On the brink: Why inter-Korean relations have reached a new low

North Korean leader Kim Jong Un views the launch of a Hwasong-18 intercontinental ballistic missile at an unknown location December 18, 2023 in this picture released by the Korean Central News Agency.
North Korean leader Kim Jong Un views the launch of a Hwasong-18 intercontinental ballistic missile during what North Korea says is a drill at an unknown location December 18, 2023 in this picture released by the Korean Central News Agency. (KCNA via REUTERS)

Several troubling events have transpired on the Korean Peninsula in recent weeks, reflecting a breakdown in inter-Korean relations and raising the specter of conflict.

Inter-Korean relations had already been spiraling downward since 2020 when North Korea blew up a joint liaison office with South Korea at the Kaesong Industrial Complex. However, actions taken by North Korea over the past few months, including a military satellite launch, an intercontinental ballistic missile (ICBM) test, artillery fire along the Northern Limit Line (NLL), the testing of another underwater nuclear drone, and the disavowal of reunification with South Korea, point to more provocations in 2024, especially as South Korea and the United States prepare for elections. Seoul and Washington must respond to escalated threats but do so without triggering yet another crisis on the heels of the ongoing conflicts in Ukraine and in Gaza-Israel.

Ending reunification as a stated goal

Perhaps the most significant but least understood action in recent weeks is North Korean leader Kim Jong Un’s decision to end his country’s long-stated goal of reunification with South Korea. In a speech to the Supreme People’s Assembly on January 15, Kim called for constitutional revisions to refer to South Korea as the “principal enemy.” North Korea would no longer treat the South as a “partner of reconciliation and reunification.” The comments echoed remarks Kim made at an end-of-year speech to party officials in which he blamed South Korea’s collusion with foreign forces and its hostile position toward Pyongyang as reasons for giving up on reunification.

Since the division of the Korean Peninsula, inter-Korean relations have been mostly hostile. The two Koreas periodically pursued cooperation to promote reconciliation and reunification (albeit on each Korea’s own terms), and did so as recently as 2018-19. However, Kim’s reversal means that the regime will treat South Korea as its “number one hostile country.”

The regime has already begun scrubbing all references to “peaceful reunification” and “great national unity” from North Korean media, monuments, and other public outlets. Beyond the symbolism, Kim’s attempt to dismantle the unification narrative promulgated by his father and grandfather allows him to redefine South Korea as a “foreign” state. Such steps help further legitimize a future attack against South Korea.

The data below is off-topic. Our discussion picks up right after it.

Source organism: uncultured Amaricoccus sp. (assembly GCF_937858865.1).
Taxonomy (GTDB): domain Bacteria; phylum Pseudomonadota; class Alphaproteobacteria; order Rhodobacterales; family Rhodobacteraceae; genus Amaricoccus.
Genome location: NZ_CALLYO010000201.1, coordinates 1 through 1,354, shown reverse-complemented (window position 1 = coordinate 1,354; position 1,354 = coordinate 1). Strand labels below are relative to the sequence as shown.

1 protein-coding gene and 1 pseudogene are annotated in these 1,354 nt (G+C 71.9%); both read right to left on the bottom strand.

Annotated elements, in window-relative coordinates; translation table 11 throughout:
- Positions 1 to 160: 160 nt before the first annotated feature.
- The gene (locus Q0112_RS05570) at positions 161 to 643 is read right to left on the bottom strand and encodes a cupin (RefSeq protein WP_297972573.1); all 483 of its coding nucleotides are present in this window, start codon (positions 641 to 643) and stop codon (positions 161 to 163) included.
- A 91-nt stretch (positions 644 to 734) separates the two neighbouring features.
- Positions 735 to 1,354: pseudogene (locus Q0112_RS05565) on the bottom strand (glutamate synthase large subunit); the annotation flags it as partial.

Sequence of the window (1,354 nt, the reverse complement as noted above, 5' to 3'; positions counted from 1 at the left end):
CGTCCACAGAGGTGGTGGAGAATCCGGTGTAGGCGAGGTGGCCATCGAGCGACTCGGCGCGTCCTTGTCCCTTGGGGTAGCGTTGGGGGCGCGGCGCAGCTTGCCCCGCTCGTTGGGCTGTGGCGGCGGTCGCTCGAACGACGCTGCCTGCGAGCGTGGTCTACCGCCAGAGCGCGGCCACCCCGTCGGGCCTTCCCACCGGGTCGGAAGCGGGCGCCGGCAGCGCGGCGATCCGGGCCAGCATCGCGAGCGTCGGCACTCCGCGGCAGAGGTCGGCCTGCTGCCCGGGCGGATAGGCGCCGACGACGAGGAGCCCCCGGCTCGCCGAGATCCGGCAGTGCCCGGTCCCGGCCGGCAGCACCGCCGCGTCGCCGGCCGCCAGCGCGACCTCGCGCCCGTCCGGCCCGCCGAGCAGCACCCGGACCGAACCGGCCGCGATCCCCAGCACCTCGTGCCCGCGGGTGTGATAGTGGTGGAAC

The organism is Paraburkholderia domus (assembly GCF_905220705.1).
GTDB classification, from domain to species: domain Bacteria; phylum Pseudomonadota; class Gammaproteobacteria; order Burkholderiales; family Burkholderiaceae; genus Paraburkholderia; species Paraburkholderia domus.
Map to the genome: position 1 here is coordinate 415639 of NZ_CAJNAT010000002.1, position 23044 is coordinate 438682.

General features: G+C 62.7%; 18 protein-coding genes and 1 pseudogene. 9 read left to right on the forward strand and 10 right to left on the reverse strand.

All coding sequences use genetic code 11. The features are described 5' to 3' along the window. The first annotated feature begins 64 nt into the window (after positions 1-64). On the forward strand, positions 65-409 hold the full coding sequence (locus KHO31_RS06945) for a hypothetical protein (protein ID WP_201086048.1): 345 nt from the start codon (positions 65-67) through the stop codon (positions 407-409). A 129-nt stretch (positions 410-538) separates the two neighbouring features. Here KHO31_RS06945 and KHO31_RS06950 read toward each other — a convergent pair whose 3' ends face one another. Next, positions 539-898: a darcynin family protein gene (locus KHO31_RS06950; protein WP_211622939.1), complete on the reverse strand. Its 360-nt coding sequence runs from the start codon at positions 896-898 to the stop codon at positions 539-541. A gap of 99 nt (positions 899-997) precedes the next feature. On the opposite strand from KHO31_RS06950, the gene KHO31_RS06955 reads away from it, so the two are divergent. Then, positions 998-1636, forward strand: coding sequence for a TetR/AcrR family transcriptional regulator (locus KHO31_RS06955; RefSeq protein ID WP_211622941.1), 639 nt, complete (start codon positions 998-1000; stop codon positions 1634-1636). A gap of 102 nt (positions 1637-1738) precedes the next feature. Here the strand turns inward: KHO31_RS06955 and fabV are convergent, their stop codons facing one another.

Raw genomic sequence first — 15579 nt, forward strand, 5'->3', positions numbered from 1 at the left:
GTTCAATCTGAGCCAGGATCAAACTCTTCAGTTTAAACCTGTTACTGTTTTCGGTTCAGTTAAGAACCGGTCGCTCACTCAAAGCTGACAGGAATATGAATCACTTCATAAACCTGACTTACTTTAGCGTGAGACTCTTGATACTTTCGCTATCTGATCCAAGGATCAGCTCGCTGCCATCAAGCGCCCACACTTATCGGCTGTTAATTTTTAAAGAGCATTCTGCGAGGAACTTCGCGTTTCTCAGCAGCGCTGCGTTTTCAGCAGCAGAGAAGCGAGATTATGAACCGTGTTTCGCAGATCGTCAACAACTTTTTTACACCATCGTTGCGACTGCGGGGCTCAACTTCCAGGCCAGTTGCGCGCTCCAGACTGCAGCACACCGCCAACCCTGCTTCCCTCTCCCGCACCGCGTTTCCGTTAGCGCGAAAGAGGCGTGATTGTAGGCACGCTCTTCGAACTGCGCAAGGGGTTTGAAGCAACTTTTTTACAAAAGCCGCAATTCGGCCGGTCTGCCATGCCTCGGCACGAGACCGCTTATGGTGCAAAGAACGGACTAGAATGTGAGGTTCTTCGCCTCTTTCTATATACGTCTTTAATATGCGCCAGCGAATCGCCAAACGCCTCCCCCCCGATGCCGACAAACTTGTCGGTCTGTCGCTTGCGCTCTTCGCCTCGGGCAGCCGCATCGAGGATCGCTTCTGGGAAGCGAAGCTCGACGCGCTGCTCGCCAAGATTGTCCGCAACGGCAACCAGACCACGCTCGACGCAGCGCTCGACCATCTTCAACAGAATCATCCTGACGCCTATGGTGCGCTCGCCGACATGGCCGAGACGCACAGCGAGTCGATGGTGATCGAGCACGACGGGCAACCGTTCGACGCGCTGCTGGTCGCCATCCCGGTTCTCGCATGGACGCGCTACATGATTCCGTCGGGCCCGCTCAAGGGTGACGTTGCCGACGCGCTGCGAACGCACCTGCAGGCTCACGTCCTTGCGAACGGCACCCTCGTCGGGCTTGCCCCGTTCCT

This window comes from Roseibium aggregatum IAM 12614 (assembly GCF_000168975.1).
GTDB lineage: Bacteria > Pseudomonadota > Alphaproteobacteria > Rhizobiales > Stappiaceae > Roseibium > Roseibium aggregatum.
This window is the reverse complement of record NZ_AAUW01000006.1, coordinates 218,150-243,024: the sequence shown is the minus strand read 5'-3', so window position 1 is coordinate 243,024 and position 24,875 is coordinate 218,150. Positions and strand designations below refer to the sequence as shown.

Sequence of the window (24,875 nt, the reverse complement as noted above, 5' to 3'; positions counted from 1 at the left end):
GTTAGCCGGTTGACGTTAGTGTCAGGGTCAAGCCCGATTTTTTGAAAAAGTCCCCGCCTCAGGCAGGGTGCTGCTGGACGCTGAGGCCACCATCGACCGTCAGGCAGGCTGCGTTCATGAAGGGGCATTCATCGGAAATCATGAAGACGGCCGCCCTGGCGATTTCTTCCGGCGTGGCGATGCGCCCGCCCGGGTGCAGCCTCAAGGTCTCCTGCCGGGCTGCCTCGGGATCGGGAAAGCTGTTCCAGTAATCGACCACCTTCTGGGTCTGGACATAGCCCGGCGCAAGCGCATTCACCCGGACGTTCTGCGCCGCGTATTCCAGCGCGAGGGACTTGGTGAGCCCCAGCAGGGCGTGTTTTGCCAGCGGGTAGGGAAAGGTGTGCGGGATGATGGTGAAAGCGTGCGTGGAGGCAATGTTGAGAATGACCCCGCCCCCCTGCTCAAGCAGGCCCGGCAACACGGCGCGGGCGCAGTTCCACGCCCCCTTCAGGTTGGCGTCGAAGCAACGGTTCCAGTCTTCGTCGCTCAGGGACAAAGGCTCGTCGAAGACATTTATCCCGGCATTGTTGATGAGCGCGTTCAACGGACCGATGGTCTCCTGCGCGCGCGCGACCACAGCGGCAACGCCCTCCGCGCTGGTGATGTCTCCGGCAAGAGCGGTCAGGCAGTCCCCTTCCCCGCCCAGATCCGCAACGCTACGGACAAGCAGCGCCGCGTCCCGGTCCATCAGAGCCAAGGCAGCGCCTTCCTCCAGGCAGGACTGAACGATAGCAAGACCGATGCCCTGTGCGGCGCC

Increased military tension

Although the number of North Korean ballistic missile tests in 2023 did not exceed the record-breaking number the country conducted in 2022, Pyongyang still tested five ICBMs along with dozens of other short- and intermediate-range missiles. The regime’s advances in space and cyber capabilities and deepening ties with Moscow have also worried South Korean leaders. After two earlier failed attempts in 2023, North Korea successfully launched a military reconnaissance satellite into orbit on November 21, with likely assistance from Russia, according to South Korean intelligence.

North Korea’s actions led Seoul to partially suspend the 2018 Comprehensive Military Agreement (CMA) with Pyongyang. The CMA emerged during an era of high-level inter-Korean engagement to reduce military tensions near the border by restricting surveillance, military movement, and live-fire exercises along the North-South border. Although North Korea allegedly breached the CMA in over 3,000 incidents in five years, Pyongyang also declared its abandonment of the CMA and threatened to “deploy more powerful armed forces and new-type military hardware.”

Then on January 5, North Korea fired hundreds of artillery shells from its western coast toward the Northern Limit Line (NLL) — the de facto maritime boundary between the two Koreas. South Korean civilians on nearby islands sought shelter, evoking memories of North Korea’s shelling of Yeonpyeong Island in 2010 which killed two South Korean soldiers. The South Korean military responded by firing over 400 rounds of artillery just south of the NLL.